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Speed of Sound

Speed of Sound

Ultrasound to the Rescue When X-Rays Fail

Butts, Christine MD; Kathmann, Brett MD

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doi: 10.1097/01.EEM.0000461006.07836.a6
    Image 2. Ultrasound image of a foreign body within the subcutaneous tissues of the patient's forearm. The object is seen as a hyperechoic (white) linear structure (arrow) with edema surrounding the area (arrowhead).
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    Figure

    A 54-year-old man complains of a wooden splinter lodged deep in his left forearm. He reports that two days earlier he was installing wooden posts for his job when he felt a sharp pain.

    He denies any current pain, but has noticed redness and swelling to the area. His physical exam is significant for a 6 cm lesion over the left forearm with erythema and induration. An initial x-ray of the forearm shows no foreign body. (Cover.) A bedside ultrasound of the affected area, however, was performed (Image 2), and the foreign body was localized and removed. (Image 3.)

    Image 1. X-ray of the patient's forearm, demonstrating an absence of a visible foreign body.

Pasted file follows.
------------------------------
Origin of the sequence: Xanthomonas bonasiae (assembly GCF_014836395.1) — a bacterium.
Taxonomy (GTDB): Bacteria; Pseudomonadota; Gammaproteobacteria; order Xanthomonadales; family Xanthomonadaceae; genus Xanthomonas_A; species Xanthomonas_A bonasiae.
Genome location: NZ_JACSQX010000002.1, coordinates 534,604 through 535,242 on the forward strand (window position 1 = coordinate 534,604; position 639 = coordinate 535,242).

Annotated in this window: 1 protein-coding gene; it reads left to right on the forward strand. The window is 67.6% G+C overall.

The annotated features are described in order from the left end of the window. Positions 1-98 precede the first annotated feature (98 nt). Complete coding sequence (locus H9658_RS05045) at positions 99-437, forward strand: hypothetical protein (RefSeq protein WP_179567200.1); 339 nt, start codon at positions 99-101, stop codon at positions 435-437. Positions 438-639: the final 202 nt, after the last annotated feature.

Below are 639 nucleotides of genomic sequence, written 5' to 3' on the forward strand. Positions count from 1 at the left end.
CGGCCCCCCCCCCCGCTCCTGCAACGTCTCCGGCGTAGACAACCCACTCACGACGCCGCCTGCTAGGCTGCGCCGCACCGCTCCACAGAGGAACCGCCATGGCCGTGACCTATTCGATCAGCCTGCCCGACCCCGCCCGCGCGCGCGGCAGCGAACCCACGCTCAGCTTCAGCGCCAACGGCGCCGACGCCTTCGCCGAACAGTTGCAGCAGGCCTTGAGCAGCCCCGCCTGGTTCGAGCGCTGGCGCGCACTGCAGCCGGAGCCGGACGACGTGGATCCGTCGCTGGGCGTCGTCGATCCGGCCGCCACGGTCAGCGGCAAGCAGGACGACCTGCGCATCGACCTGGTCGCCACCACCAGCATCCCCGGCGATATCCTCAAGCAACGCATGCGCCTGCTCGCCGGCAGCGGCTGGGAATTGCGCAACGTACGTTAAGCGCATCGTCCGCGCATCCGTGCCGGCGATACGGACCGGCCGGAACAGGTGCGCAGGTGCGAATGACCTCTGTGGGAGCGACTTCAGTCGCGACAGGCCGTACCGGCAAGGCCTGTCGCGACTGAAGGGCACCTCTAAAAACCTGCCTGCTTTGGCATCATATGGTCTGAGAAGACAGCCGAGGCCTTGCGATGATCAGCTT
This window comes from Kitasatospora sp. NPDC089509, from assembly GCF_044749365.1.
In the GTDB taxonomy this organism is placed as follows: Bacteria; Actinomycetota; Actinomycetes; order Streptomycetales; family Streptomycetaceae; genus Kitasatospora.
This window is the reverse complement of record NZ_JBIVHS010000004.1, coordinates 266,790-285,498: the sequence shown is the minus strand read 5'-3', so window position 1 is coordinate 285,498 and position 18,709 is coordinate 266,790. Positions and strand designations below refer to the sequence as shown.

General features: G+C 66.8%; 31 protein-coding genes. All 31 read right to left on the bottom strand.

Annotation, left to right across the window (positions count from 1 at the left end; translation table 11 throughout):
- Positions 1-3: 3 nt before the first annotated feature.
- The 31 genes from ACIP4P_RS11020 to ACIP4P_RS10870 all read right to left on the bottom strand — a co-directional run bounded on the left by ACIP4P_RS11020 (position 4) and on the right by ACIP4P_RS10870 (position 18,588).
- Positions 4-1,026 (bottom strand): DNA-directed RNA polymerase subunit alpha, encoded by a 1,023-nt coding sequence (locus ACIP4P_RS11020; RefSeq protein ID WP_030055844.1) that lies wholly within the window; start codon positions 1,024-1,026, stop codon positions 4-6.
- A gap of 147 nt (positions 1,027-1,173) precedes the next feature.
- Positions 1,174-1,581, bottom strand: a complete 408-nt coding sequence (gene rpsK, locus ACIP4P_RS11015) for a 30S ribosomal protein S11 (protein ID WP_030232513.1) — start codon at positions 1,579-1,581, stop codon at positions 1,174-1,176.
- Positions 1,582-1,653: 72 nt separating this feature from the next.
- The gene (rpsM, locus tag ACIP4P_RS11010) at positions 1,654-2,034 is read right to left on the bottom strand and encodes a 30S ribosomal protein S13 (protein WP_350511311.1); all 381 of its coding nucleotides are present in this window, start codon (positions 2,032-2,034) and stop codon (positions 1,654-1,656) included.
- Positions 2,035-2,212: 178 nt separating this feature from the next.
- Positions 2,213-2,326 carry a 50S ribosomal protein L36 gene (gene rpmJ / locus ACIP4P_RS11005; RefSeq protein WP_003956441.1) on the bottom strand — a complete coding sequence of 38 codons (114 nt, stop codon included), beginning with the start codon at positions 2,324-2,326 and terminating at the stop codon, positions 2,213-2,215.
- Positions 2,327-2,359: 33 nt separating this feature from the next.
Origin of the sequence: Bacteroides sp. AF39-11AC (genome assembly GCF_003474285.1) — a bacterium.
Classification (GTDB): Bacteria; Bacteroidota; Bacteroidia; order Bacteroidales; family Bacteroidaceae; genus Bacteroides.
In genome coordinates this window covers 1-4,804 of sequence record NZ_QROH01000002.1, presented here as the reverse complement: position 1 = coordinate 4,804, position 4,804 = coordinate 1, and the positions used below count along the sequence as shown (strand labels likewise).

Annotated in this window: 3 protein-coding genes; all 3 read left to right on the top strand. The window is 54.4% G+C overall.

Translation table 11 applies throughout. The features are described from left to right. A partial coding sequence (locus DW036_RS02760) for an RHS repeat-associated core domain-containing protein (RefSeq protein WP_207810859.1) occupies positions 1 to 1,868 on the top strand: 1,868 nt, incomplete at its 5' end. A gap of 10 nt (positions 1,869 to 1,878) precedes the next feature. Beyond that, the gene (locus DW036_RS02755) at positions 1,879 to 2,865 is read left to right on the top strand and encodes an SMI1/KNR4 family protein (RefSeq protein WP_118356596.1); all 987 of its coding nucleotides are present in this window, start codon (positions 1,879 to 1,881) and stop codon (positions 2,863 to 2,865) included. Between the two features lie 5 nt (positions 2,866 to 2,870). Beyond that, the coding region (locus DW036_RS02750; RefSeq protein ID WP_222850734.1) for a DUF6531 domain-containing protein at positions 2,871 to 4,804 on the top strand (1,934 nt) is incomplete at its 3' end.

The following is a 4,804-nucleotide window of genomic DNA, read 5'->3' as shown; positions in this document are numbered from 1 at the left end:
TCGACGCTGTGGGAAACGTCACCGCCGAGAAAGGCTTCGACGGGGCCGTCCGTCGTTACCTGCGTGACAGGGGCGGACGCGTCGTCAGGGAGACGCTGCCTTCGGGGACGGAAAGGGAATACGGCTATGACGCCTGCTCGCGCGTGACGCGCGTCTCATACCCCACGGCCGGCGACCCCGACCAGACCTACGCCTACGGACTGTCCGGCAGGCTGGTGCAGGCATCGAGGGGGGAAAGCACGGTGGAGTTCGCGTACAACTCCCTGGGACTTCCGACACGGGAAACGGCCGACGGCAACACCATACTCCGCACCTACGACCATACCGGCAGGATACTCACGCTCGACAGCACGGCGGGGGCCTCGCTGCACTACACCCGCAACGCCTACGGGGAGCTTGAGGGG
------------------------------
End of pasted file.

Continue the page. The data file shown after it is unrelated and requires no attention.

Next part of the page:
It is not uncommon for ED patients to complain of a suspected subcutaneous foreign body. Most EPs have experienced the frustration of attempting to localize and remove these objects, even when they appear tantalizingly close to the surface. X-rays have traditionally been the first-line modality to localize a foreign body, but this can be a challenge if the object is radiolucent, as in this case. Ultrasound can aid in identifying a foreign body when the suspected material is not visible on x-ray. Foreign bodies that are wooden, plastic, or made of organic material (catfish and porcupine spines, cactus needles) are identifiable on ultrasound but typically missed on x-ray.

    A high-frequency transducer should be used to image the affected area to generate the necessary resolution to distinguish foreign body from normal tissue. Most foreign bodies are typically seen as hyperechoic (white), and will demonstrate some posterior shadowing. Inflammatory changes around the foreign body can be identified as anechoic (black) or hypoechoic (dark gray), and can aid in identification. These changes will typically be seen after the object has been present for several hours. When in doubt, imaging the contralateral (unaffected) side can help to distinguish foreign body from normal anatomy. Patients can also frequently guide the EP by noting where they feel a foreign body sensation.

    Image 3. Wooden foreign body after removal from the patient's forearm.

    Ultrasound can also be used to guide removal. The EP should note the depth and size of the object on the screen. Obtaining an image of the object in its long axis (along its longest length) allows the EP to mark its location on the skin surface and to make the incision at the appropriate point. Once the incision has been made, ultrasound can also be used to guide removal by localizing the object relative to the probing hemostat or forceps.

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